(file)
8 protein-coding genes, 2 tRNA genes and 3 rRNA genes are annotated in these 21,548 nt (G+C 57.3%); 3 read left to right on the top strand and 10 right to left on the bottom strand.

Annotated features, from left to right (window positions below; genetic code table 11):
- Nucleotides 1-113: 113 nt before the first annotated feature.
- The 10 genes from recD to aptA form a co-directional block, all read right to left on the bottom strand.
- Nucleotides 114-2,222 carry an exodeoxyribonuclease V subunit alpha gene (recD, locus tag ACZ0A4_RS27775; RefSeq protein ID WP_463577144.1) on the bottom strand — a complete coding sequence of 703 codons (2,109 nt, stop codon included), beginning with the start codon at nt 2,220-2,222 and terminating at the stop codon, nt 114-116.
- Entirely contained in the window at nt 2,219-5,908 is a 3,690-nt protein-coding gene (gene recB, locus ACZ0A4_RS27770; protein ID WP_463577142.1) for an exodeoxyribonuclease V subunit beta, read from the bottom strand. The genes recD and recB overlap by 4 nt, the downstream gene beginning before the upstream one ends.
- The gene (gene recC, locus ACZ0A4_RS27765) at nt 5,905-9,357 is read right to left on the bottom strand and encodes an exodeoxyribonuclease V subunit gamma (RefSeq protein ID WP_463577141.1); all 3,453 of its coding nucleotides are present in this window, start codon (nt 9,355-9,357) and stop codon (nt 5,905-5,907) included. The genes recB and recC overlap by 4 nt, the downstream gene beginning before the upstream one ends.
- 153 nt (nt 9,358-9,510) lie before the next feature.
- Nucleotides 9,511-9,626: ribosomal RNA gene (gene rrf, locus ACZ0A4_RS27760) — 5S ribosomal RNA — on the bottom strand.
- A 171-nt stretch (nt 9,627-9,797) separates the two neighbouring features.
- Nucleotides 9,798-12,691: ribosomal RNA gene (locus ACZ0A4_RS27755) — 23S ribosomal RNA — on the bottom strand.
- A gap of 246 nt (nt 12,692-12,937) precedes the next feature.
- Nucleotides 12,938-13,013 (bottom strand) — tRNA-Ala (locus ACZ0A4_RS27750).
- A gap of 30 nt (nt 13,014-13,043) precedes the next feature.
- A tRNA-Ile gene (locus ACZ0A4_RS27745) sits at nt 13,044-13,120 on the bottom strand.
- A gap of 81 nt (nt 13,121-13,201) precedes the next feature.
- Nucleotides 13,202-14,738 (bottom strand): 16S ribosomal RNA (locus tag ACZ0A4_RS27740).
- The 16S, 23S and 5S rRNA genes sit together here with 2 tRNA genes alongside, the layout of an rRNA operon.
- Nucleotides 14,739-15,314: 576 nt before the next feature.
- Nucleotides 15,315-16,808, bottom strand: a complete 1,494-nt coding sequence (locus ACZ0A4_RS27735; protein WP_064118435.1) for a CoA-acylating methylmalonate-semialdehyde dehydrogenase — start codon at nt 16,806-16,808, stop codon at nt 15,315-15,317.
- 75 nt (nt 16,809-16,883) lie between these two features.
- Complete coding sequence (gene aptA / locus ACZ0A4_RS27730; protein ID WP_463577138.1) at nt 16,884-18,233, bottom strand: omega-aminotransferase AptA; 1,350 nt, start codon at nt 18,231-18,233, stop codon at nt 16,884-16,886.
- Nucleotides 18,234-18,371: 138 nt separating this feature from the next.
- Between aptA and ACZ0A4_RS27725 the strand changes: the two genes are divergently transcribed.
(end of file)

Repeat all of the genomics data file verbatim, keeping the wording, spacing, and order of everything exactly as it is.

8 protein-coding genes, 2 tRNA genes and 3 rRNA genes are annotated in these 21,548 nt (G+C 57.3%); 3 read left to right on the top strand and 10 right to left on the bottom strand.

Annotated features, from left to right (window positions below; genetic code table 11):
- Nucleotides 1-113: 113 nt before the first annotated feature.
- The 10 genes from recD to aptA form a co-directional block, all read right to left on the bottom strand.
- Nucleotides 114-2,222 carry an exodeoxyribonuclease V subunit alpha gene (recD, locus tag ACZ0A4_RS27775; RefSeq protein ID WP_463577144.1) on the bottom strand — a complete coding sequence of 703 codons (2,109 nt, stop codon included), beginning with the start codon at nt 2,220-2,222 and terminating at the stop codon, nt 114-116.
- Entirely contained in the window at nt 2,219-5,908 is a 3,690-nt protein-coding gene (gene recB, locus ACZ0A4_RS27770; protein ID WP_463577142.1) for an exodeoxyribonuclease V subunit beta, read from the bottom strand. The genes recD and recB overlap by 4 nt, the downstream gene beginning before the upstream one ends.
- The gene (gene recC, locus ACZ0A4_RS27765) at nt 5,905-9,357 is read right to left on the bottom strand and encodes an exodeoxyribonuclease V subunit gamma (RefSeq protein ID WP_463577141.1); all 3,453 of its coding nucleotides are present in this window, start codon (nt 9,355-9,357) and stop codon (nt 5,905-5,907) included. The genes recB and recC overlap by 4 nt, the downstream gene beginning before the upstream one ends.
- 153 nt (nt 9,358-9,510) lie before the next feature.
- Nucleotides 9,511-9,626: ribosomal RNA gene (gene rrf, locus ACZ0A4_RS27760) — 5S ribosomal RNA — on the bottom strand.
- A 171-nt stretch (nt 9,627-9,797) separates the two neighbouring features.
- Nucleotides 9,798-12,691: ribosomal RNA gene (locus ACZ0A4_RS27755) — 23S ribosomal RNA — on the bottom strand.
- A gap of 246 nt (nt 12,692-12,937) precedes the next feature.
- Nucleotides 12,938-13,013 (bottom strand) — tRNA-Ala (locus ACZ0A4_RS27750).
- A gap of 30 nt (nt 13,014-13,043) precedes the next feature.
- A tRNA-Ile gene (locus ACZ0A4_RS27745) sits at nt 13,044-13,120 on the bottom strand.
- A gap of 81 nt (nt 13,121-13,201) precedes the next feature.
- Nucleotides 13,202-14,738 (bottom strand): 16S ribosomal RNA (locus tag ACZ0A4_RS27740).
- The 16S, 23S and 5S rRNA genes sit together here with 2 tRNA genes alongside, the layout of an rRNA operon.
- Nucleotides 14,739-15,314: 576 nt before the next feature.
- Nucleotides 15,315-16,808, bottom strand: a complete 1,494-nt coding sequence (locus ACZ0A4_RS27735; protein WP_064118435.1) for a CoA-acylating methylmalonate-semialdehyde dehydrogenase — start codon at nt 16,806-16,808, stop codon at nt 15,315-15,317.
- 75 nt (nt 16,809-16,883) lie between these two features.
- Complete coding sequence (gene aptA / locus ACZ0A4_RS27730; protein ID WP_463577138.1) at nt 16,884-18,233, bottom strand: omega-aminotransferase AptA; 1,350 nt, start codon at nt 18,231-18,233, stop codon at nt 16,884-16,886.
- Nucleotides 18,234-18,371: 138 nt separating this feature from the next.
- Between aptA and ACZ0A4_RS27725 the strand changes: the two genes are divergently transcribed.